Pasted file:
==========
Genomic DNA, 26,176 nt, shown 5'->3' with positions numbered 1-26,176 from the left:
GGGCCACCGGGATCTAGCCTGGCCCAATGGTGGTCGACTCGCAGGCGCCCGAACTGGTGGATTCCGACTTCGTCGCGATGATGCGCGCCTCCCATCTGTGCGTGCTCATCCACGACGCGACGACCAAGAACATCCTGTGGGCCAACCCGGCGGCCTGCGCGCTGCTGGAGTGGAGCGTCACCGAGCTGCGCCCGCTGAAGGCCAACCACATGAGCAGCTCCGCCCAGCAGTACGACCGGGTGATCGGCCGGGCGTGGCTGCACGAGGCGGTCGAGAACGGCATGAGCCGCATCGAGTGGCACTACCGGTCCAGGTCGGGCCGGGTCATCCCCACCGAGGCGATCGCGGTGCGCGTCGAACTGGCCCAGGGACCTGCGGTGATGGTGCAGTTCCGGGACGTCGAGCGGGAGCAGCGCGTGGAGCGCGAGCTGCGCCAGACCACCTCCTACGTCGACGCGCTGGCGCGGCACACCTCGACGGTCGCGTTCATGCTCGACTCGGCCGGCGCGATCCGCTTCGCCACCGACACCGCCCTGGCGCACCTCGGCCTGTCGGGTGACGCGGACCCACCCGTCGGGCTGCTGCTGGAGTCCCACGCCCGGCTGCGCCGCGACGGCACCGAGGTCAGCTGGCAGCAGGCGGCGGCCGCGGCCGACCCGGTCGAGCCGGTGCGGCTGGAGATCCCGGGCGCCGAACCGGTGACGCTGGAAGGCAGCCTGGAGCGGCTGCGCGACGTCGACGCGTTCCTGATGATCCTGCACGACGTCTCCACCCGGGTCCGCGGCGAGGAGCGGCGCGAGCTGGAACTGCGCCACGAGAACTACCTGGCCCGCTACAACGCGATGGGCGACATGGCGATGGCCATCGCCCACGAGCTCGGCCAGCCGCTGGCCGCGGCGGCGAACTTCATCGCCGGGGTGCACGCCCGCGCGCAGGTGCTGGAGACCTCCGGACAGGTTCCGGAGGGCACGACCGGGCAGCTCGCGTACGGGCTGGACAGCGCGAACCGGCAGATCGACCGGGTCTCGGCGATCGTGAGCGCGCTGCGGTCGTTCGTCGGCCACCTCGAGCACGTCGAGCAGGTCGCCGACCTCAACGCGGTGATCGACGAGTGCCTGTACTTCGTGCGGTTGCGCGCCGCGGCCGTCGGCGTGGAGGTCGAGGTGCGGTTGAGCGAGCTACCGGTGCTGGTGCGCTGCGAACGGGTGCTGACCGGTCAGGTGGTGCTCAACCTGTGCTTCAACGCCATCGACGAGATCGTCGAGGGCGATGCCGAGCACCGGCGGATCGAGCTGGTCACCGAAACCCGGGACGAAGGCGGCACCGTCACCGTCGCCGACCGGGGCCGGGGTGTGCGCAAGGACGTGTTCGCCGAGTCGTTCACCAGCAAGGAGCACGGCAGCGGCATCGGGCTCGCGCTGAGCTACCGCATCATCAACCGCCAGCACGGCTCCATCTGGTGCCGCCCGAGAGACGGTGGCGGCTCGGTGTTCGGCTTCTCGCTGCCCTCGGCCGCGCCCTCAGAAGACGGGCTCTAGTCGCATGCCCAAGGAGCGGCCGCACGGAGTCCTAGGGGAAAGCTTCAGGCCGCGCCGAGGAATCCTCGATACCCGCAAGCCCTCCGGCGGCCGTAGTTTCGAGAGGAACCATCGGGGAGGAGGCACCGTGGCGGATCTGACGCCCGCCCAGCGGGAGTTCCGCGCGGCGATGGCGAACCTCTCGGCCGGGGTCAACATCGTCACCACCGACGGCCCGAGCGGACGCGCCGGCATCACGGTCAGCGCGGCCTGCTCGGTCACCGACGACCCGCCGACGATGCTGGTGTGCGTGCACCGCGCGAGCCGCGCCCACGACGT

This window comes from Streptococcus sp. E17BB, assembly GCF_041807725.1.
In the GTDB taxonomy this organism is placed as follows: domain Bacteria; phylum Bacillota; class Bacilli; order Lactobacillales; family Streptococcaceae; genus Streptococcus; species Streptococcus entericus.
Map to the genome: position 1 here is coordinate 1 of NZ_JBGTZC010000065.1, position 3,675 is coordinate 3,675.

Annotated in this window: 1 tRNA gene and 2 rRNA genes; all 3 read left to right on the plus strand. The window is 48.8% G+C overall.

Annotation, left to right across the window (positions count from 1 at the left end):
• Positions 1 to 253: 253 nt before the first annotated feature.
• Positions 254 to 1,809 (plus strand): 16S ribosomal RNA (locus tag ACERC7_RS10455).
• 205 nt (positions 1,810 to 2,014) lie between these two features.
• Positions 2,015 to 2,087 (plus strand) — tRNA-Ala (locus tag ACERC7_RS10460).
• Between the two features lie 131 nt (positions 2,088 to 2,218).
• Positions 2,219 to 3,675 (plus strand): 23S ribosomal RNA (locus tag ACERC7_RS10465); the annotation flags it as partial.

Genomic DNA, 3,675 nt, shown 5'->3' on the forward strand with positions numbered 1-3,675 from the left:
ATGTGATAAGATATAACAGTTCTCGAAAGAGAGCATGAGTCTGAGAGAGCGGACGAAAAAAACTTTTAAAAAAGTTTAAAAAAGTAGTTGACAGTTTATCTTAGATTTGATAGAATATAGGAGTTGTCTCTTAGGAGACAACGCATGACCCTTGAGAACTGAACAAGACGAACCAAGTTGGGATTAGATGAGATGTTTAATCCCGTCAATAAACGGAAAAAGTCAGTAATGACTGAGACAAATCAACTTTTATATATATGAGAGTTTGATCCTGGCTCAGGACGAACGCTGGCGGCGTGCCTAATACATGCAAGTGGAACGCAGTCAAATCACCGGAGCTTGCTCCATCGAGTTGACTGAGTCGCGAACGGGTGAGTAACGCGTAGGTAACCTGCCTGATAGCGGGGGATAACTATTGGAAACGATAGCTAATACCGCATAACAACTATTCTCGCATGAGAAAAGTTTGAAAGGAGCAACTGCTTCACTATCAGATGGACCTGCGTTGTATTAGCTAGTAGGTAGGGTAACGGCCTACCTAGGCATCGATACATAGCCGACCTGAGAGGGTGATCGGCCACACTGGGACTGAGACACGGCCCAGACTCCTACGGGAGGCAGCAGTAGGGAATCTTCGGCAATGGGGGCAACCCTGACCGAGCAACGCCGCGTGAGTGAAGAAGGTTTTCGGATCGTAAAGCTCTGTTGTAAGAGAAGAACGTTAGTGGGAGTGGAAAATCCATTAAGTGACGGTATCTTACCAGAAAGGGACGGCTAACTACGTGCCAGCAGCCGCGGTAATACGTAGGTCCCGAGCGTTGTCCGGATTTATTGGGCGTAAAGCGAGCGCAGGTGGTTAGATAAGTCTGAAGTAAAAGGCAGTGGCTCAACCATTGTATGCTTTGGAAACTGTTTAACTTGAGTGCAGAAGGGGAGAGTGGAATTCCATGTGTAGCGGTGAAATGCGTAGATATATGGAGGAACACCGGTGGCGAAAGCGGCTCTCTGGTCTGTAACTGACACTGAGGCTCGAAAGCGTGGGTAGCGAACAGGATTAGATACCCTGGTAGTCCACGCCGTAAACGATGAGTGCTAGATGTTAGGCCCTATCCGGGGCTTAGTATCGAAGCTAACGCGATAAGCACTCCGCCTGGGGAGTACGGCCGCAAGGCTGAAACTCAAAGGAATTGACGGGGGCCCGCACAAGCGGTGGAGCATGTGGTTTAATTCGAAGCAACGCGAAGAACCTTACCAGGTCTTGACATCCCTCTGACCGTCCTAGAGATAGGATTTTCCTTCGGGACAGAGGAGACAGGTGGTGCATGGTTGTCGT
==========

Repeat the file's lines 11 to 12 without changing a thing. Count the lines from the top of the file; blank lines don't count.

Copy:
• Positions 2,015 to 2,087 (plus strand) — tRNA-Ala (locus tag ACERC7_RS10460).
• Between the two features lie 131 nt (positions 2,088 to 2,218).